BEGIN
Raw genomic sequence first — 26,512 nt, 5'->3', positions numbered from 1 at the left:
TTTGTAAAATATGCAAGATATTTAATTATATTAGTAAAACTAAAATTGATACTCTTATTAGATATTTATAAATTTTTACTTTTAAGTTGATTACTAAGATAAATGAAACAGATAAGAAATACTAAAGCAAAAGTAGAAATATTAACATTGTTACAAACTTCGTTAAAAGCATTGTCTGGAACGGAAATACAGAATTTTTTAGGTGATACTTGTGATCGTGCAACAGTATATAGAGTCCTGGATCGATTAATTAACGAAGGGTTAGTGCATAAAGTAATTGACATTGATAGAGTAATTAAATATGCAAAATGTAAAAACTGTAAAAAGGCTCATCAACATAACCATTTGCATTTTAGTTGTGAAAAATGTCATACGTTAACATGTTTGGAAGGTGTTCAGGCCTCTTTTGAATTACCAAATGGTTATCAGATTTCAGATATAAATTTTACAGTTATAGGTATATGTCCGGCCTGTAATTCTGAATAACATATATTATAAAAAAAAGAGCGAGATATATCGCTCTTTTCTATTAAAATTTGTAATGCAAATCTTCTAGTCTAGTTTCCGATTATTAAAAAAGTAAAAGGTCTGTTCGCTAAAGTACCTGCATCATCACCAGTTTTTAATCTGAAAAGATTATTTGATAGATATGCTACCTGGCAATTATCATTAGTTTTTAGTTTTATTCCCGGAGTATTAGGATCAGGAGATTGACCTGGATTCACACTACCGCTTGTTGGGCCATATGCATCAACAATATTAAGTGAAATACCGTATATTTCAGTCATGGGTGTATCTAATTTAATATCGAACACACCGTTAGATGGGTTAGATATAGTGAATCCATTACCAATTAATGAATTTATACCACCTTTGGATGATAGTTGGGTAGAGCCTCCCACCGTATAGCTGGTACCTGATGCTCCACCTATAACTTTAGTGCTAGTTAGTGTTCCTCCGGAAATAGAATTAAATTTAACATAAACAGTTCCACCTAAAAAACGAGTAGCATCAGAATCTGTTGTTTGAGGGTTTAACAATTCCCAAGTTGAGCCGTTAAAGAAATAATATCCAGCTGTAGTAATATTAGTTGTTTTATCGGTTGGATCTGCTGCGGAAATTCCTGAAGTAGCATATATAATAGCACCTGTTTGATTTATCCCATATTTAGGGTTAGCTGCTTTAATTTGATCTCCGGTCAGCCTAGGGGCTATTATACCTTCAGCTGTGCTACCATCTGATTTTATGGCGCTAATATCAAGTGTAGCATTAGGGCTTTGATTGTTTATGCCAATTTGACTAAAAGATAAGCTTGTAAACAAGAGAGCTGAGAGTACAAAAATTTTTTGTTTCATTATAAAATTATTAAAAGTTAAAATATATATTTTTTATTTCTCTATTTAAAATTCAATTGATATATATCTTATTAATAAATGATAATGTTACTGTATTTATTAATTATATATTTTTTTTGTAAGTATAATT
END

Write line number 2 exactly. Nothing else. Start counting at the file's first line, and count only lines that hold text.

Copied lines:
TTTGTAAAATATGCAAGATATTTAATTATATTAGTAAAACTAAAATTGATACTCTTATTAGATATTTATAAATTTTTACTTTTAAGTTGATTACTAAGATAAATGAAACAGATAAGAAATACTAAAGCAAAAGTAGAAATATTAACATTGTTACAAACTTCGTTAAAAGCATTGTCTGGAACGGAAATACAGAATTTTTTAGGTGATACTTGTGATCGTGCAACAGTATATAGAGTCCTGGATCGATTAATTAACGAAGGGTTAGTGCATAAAGTAATTGACATTGATAGAGTAATTAAATATGCAAAATGTAAAAACTGTAAAAAGGCTCATCAACATAACCATTTGCATTTTAGTTGTGAAAAATGTCATACGTTAACATGTTTGGAAGGTGTTCAGGCCTCTTTTGAATTACCAAATGGTTATCAGATTTCAGATATAAATTTTACAGTTATAGGTATATGTCCGGCCTGTAATTCTGAATAACATATATTATAAAAAAAAGAGCGAGATATATCGCTCTTTTCTATTAAAATTTGTAATGCAAATCTTCTAGTCTAGTTTCCGATTATTAAAAAAGTAAAAGGTCTGTTCGCTAAAGTACCTGCATCATCACCAGTTTTTAATCTGAAAAGATTATTTGATAGATATGCTACCTGGCAATTATCATTAGTTTTTAGTTTTATTCCCGGAGTATTAGGATCAGGAGATTGACCTGGATTCACACTACCGCTTGTTGGGCCATATGCATCAACAATATTAAGTGAAATACCGTATATTTCAGTCATGGGTGTATCTAATTTAATATCGAACACACCGTTAGATGGGTTAGATATAGTGAATCCATTACCAATTAATGAATTTATACCACCTTTGGATGATAGTTGGGTAGAGCCTCCCACCGTATAGCTGGTACCTGATGCTCCACCTATAACTTTAGTGCTAGTTAGTGTTCCTCCGGAAATAGAATTAAATTTAACATAAACAGTTCCACCTAAAAAACGAGTAGCATCAGAATCTGTTGTTTGAGGGTTTAACAATTCCCAAGTTGAGCCGTTAAAGAAATAATATCCAGCTGTAGTAATATTAGTTGTTTTATCGGTTGGATCTGCTGCGGAAATTCCTGAAGTAGCATATATAATAGCACCTGTTTGATTTATCCCATATTTAGGGTTAGCTGCTTTAATTTGATCTCCGGTCAGCCTAGGGGCTATTATACCTTCAGCTGTGCTACCATCTGATTTTATGGCGCTAATATCAAGTGTAGCATTAGGGCTTTGATTGTTTATGCCAATTTGACTAAAAGATAAGCTTGTAAACAAGAGAGCTGAGAGTACAAAAATTTTTTGTTTCATTATAAAATTATTAAAAGTTAAAATATATATTTTTTATTTCTCTATTTAAAATTCAATTGATATATATCTTATTAATAAATGATAATGTTACTGTATTTATTAATTATATATTTTTTTTGTAAGTATAATT